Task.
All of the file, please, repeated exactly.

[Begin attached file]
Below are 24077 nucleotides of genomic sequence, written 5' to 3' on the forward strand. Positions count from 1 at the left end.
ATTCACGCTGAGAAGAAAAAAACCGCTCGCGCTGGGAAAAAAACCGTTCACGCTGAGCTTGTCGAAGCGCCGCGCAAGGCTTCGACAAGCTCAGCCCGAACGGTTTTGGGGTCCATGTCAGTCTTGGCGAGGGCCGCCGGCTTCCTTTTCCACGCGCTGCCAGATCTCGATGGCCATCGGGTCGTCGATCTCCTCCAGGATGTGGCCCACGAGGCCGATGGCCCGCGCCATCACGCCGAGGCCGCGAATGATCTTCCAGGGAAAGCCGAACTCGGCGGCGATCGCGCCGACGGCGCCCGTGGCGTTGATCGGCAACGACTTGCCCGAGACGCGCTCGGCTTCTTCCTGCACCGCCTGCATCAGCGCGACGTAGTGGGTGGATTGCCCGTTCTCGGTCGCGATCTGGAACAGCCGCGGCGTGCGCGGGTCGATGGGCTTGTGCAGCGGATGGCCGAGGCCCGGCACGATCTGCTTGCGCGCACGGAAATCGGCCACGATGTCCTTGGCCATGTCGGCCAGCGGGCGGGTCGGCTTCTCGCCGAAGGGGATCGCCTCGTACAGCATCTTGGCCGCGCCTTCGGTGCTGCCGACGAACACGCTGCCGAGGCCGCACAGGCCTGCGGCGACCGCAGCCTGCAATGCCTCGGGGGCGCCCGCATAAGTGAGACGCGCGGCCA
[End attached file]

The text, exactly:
Below are 24077 nucleotides of genomic sequence, written 5' to 3' on the forward strand. Positions count from 1 at the left end.
ATTCACGCTGAGAAGAAAAAAACCGCTCGCGCTGGGAAAAAAACCGTTCACGCTGAGCTTGTCGAAGCGCCGCGCAAGGCTTCGACAAGCTCAGCCCGAACGGTTTTGGGGTCCATGTCAGTCTTGGCGAGGGCCGCCGGCTTCCTTTTCCACGCGCTGCCAGATCTCGATGGCCATCGGGTCGTCGATCTCCTCCAGGATGTGGCCCACGAGGCCGATGGCCCGCGCCATCACGCCGAGGCCGCGAATGATCTTCCAGGGAAAGCCGAACTCGGCGGCGATCGCGCCGACGGCGCCCGTGGCGTTGATCGGCAACGACTTGCCCGAGACGCGCTCGGCTTCTTCCTGCACCGCCTGCATCAGCGCGACGTAGTGGGTGGATTGCCCGTTCTCGGTCGCGATCTGGAACAGCCGCGGCGTGCGCGGGTCGATGGGCTTGTGCAGCGGATGGCCGAGGCCCGGCACGATCTGCTTGCGCGCACGGAAATCGGCCACGATGTCCTTGGCCATGTCGGCCAGCGGGCGGGTCGGCTTCTCGCCGAAGGGGATCGCCTCGTACAGCATCTTGGCCGCGCCTTCGGTGCTGCCGACGAACACGCTGCCGAGGCCGCACAGGCCTGCGGCGACCGCAGCCTGCAATGCCTCGGGGGCGCCCGCATAAGTGAGACGCGCGGCCA